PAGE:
|16 Jan 2020|
CATCHPOLE, Guy, died 16th December 2019.
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Stuart Catchpole OI (1963-1976) writes:
Guy was born in Felixstowe in 1926, the third son of Stanley and Nancy Catchpole. He was followed by a sister who sadly died aged just 2 – he tended her grave for almost 90 years. He missed a couple of years of primary education due to ill health – spending most of it on the local farm, which left him with a life-long interest in agriculture. The family moved to Ipswich where Guy followed brothers David and John to Ipswich School in 1936. It was always alleged that in his first music lesson the teacher asked whether he was related to David and John. “Yes Sir” was followed by “then get out of the room now!” Different times.
Guy remained at the School, playing 1st XV rugby, 2nd XI cricket, being head of Broke House - and to everyone’s surprise passing his School Certificate – until 1944 when he enlisted in the Rifle Brigade, based outside York. As a third son he was spared active service but was deployed to the chaos that was Germany after the war.
After he returned from the Army he started working as a “Gentleman Apprentice” breaking up pig iron for the major engineering manufacturer Ransomes Simms & Jefferies on Ipswich docks. The Gentlemen Apprentices wore white lab coats and were somewhat unkindly referred to as “The Ice Cream Men” by the rest of the workforce.
After moving into sales he was appointed the Ransomes agricultural machinery representative in Scotland for 6 or 7 years where he made many, many life-long friends and more importantly it was in Edinburgh that he met Myra and where they married in 1955. Those of you who remember him will understand why he was known as “the talkative Englishman.”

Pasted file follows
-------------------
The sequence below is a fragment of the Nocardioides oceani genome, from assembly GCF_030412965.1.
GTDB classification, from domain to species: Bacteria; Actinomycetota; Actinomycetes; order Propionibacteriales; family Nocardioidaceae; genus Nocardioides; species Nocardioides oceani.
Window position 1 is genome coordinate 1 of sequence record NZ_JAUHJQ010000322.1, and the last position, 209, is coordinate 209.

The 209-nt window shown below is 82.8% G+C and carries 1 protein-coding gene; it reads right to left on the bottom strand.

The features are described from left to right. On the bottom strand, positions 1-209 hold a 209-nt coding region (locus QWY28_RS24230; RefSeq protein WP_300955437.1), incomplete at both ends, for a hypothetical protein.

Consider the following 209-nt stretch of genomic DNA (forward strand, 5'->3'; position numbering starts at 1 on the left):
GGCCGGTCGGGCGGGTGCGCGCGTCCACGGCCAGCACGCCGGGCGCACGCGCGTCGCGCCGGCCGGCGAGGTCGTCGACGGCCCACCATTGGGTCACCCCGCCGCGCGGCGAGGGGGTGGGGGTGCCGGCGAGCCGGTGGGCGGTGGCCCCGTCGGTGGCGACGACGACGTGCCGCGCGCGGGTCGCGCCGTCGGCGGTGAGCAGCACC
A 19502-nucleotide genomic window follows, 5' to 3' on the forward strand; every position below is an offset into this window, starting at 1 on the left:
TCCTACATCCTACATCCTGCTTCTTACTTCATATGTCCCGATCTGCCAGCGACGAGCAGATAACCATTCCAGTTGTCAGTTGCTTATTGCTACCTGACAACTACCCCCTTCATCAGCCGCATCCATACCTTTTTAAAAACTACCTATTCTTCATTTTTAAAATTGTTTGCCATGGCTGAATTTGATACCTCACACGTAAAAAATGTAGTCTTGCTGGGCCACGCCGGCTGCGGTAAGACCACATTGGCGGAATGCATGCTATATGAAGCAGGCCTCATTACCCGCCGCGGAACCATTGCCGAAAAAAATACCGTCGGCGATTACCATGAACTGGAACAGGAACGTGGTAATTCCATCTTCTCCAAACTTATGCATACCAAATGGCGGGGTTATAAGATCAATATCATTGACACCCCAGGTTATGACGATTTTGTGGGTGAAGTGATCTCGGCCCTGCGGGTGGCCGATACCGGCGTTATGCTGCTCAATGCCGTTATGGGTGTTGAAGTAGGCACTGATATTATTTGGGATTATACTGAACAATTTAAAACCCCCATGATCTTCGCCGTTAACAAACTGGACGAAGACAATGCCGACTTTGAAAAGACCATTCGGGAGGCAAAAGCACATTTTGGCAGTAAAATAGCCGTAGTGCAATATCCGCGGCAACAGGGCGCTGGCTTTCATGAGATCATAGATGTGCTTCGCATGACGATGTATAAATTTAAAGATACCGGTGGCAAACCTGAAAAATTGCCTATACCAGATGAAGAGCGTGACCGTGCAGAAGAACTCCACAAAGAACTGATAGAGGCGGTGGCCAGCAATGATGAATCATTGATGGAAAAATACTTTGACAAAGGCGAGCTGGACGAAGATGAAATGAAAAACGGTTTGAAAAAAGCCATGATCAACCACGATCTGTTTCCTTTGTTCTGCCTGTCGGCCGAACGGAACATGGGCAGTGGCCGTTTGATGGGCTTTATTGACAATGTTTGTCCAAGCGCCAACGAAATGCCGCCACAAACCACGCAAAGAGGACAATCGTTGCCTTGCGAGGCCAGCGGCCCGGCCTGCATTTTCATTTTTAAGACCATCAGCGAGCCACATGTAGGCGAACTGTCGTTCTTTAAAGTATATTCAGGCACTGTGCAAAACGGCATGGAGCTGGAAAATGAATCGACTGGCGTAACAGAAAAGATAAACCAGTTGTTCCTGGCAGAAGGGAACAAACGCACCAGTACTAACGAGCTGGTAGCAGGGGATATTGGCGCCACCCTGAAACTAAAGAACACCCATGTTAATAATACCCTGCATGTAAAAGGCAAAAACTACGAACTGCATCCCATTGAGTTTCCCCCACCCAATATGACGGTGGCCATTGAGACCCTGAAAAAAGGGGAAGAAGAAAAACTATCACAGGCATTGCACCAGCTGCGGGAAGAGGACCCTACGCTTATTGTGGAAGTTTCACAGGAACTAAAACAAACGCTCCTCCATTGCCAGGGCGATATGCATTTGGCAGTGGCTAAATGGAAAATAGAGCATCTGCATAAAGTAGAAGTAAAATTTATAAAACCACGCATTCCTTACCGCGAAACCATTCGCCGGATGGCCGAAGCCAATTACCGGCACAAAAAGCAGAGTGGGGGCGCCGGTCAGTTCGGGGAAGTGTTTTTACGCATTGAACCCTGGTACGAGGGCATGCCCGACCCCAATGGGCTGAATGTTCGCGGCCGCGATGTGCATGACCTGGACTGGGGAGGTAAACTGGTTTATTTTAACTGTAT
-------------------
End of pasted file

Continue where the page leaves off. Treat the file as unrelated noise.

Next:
They soon moved to Haywards Heath in Sussex, where Guy covered the whole of southern England and the south Midlands selling and servicing agricultural machinery, while Myra manned the phones to farmers panicking about machine breakdowns in the middle of harvesting. In 1961 he was promoted to sales management in the grass machinery division, returning to Ipswich and renewing his relationship with the School. He was on the Old Ipswichians Committee and ran the New Year OI Ball for several years alongside George Notcutt and was President in the 1970s.
Guy remained Ipswich based but regularly travelled the world driving exports – Europe, Saudi Arabia, South Africa, Australia, New Zealand, Japan, Canada, the US – and they say the globalisation is recent!
It wasn’t all work and no play - he joined Woodbridge Golf Club in 1964, served on the committee for several years before becoming Captain in 1977 and then President for 9 years, and an Honorary Life Member. Less than a year ago he still made sure he was at the golf club every Monday morning to catch up with old friends.
He was a keen fisherman with his cousin and life-long best friend Peter Cooper.
He is survived by wife Myra, children Fiona and Stuart and grandchildren Zoe, Max, Nicola and Matthew
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